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People in Japan are renting cars but not driving them – The Verge

People in Japan are renting cars but not driving them – The Verge

Most people who spend money on car-sharing services do so because they have a destination in mind. They need transportation, and driving a car is an incredibly popular and efficient method of travel between two locations. (It’s true!) But occasionally, a car is not a mode of travel, but an indoor space in a world where indoor spaces are increasingly privatized and inaccessible to many people.

Japanese car-sharing service Orix discovered this recently after finding out that many of its customers were renting its cars but not driving them. As reported by The Asahi Shimbun, the company reviewed mileage records and learned that a certain number of its vehicles were being returned after having “traveled no distance.” Times24 Co., a leading automobile-sharing service provider with more than 1.2 million registered users, reported the same.

To find out what was going on, both companies conducted surveys of its customers. What they discovered says a lot about our modern concepts of work and private space as well as the ever-present need to charge our electronic devices.

According to Asahi Shimbun:

One respondent to the company’s survey said they rented vehicles to nap in or use for a workspace. Another person stored bags and other personal belongings in the rental car when nearby coin lockers were full.

In the aftermath of the 2011 Great East Japan Earthquake and tsunami, rental cars were also used to recharge cellphones.

”I rented a car to eat a boxed meal that I bought at a convenience store because I couldn’t find anywhere else to have lunch,” said a 31-year-old male company employee who lives in Saitama Prefecture, close to Tokyo.

“Usually the only place I can take a nap while visiting my clients is a cybercafe in front of the station, but renting a car to sleep in is just a few hundred yen (several dollars), almost the same as staying in the cybercafe.”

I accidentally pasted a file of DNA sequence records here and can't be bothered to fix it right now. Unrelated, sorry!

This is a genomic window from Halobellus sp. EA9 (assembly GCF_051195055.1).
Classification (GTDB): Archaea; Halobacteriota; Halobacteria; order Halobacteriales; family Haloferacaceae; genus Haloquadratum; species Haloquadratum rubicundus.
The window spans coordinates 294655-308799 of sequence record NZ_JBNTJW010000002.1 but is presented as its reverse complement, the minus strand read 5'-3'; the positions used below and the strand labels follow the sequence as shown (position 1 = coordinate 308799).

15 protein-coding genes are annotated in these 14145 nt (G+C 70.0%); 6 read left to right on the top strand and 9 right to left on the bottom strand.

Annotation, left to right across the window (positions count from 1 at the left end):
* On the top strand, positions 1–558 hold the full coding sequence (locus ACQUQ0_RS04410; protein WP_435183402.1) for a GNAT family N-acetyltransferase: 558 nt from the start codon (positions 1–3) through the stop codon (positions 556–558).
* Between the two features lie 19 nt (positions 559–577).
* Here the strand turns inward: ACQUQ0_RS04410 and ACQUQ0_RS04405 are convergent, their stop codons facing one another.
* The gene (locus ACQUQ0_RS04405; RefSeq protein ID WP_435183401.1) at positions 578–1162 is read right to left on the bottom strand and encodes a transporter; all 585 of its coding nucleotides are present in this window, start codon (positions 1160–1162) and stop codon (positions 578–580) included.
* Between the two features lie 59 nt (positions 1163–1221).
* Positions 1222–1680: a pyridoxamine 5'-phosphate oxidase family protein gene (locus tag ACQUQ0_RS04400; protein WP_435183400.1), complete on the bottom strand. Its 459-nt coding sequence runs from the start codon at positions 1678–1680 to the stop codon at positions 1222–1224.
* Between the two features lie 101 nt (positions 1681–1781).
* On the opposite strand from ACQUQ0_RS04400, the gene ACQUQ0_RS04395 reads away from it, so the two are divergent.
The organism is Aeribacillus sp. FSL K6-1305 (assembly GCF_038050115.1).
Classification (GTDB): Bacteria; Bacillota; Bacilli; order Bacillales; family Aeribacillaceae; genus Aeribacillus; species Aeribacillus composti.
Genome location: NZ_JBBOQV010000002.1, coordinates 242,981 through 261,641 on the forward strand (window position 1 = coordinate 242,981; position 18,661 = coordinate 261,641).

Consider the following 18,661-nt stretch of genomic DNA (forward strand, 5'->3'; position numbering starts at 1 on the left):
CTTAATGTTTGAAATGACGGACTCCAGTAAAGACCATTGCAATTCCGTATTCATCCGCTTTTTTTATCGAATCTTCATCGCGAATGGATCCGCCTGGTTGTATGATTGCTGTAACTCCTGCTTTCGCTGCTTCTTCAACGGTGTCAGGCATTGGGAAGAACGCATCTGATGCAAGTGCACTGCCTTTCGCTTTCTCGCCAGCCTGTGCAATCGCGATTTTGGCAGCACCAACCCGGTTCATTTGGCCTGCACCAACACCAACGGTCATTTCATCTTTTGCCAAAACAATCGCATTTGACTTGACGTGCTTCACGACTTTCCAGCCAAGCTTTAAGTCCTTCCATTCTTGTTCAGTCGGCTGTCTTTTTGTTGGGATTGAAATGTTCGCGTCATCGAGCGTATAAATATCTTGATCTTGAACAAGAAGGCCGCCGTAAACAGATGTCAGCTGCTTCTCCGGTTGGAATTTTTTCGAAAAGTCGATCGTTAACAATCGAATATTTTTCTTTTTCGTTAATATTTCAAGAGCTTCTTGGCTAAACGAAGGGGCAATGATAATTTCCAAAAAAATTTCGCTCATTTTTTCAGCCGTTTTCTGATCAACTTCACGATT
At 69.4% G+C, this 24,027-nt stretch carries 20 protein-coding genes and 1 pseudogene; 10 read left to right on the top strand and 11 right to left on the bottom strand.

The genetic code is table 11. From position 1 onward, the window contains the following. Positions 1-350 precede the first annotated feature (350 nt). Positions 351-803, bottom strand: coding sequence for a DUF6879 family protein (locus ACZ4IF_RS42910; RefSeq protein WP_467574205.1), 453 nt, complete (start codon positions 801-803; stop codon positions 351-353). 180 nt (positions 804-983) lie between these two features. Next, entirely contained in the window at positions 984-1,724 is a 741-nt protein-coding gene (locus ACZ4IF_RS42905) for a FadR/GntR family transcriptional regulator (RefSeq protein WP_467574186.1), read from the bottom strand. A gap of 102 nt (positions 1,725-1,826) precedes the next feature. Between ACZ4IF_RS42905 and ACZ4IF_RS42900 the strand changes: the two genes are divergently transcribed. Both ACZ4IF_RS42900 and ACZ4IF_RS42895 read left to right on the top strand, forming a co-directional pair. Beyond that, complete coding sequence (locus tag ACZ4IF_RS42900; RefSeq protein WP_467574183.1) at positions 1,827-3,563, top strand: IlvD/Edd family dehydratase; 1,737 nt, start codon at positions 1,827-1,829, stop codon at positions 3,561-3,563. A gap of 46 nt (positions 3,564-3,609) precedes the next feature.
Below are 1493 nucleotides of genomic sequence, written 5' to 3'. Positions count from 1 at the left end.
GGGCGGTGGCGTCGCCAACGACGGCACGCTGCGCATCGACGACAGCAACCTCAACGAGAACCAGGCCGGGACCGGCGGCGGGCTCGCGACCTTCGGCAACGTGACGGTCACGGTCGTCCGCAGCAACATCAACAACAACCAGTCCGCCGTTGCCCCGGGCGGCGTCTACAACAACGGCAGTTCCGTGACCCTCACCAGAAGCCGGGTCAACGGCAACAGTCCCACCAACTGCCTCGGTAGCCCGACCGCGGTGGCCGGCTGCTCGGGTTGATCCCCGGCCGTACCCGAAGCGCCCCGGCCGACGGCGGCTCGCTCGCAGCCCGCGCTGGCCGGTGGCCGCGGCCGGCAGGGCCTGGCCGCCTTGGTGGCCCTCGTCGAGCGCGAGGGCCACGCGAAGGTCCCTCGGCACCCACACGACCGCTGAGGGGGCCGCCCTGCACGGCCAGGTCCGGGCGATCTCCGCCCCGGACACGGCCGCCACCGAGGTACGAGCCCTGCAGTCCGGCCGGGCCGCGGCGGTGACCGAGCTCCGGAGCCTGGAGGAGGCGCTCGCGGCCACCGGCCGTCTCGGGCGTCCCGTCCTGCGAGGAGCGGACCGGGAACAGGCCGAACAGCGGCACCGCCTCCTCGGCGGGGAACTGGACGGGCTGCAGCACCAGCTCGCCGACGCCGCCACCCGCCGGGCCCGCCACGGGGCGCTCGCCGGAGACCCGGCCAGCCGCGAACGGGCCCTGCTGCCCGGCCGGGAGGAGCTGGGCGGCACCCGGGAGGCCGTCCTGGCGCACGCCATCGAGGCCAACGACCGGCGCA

Japanese car rental companies couldn’t figure out why their cars were be rented, but not driven.

So they did a survey to find out:

naps
‍ work
storage
charge phones
eat
talk on the phone
watch TV
dress up for halloween
practice rappinghttps://t.co/9qNg4r2DXy

— James Riney (@james_riney)

Car-sharing is widely popular in Japan, despite still gathering momentum in the US. The cars are accessible and easy to locate. Customers can reserve them for a few hours or a whole day on their smartphones. It only costs around 400 yen (less than $4) to use one for 30 minutes, and a car can be picked up at one of the firm’s more than 12,000 parking places across Japan.

The idea of using a car as a nap pod, a phone booth, or even a private YouTube studio to record a rap session is fascinating, and it highlights how the primary function of a service is always up for interpretation. The question is: how will the car-sharing companies react? Will they market their cars as a cheap and easy way to catch some shut-eye? It’s unlikely since most companies make money based on how far their cars are driven. So do they charge an extra fee for renting the car but not driving it as a way to deter this trend?

Hopefully not. Most cars spend something like 90 percent of their existence just sitting around, parked, waiting to be driven. Uber, Lyft, and the ride-hailing industry were supposed to fix this problem, but those companies ended up adding more — not fewer — cars on the road. If they’re just going to sit there parked, customers might as well put them to good use. Let the people decide how to use your product, not the other way around.

This content was originally published here.

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